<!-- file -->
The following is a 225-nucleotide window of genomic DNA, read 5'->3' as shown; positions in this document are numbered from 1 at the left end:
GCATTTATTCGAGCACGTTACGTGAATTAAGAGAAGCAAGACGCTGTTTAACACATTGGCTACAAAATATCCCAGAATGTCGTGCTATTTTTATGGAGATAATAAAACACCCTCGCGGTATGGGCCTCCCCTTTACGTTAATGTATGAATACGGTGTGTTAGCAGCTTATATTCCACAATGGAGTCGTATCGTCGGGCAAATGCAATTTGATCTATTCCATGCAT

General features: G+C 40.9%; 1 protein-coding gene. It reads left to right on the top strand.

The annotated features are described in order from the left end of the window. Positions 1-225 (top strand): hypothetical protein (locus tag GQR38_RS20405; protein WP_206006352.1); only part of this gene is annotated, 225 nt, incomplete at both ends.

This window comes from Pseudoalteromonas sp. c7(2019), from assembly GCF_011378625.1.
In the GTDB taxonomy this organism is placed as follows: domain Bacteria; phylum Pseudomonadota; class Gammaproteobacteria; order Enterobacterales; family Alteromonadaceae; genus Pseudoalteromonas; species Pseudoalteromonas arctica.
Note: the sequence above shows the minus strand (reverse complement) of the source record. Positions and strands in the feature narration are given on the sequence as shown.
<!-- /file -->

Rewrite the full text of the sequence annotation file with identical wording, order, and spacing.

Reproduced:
The following is a 225-nucleotide window of genomic DNA, read 5'->3' as shown; positions in this document are numbered from 1 at the left end:
GCATTTATTCGAGCACGTTACGTGAATTAAGAGAAGCAAGACGCTGTTTAACACATTGGCTACAAAATATCCCAGAATGTCGTGCTATTTTTATGGAGATAATAAAACACCCTCGCGGTATGGGCCTCCCCTTTACGTTAATGTATGAATACGGTGTGTTAGCAGCTTATATTCCACAATGGAGTCGTATCGTCGGGCAAATGCAATTTGATCTATTCCATGCAT

General features: G+C 40.9%; 1 protein-coding gene. It reads left to right on the top strand.

The annotated features are described in order from the left end of the window. Positions 1-225 (top strand): hypothetical protein (locus tag GQR38_RS20405; protein WP_206006352.1); only part of this gene is annotated, 225 nt, incomplete at both ends.

This window comes from Pseudoalteromonas sp. c7(2019), from assembly GCF_011378625.1.
In the GTDB taxonomy this organism is placed as follows: domain Bacteria; phylum Pseudomonadota; class Gammaproteobacteria; order Enterobacterales; family Alteromonadaceae; genus Pseudoalteromonas; species Pseudoalteromonas arctica.
Note: the sequence above shows the minus strand (reverse complement) of the source record. Positions and strands in the feature narration are given on the sequence as shown.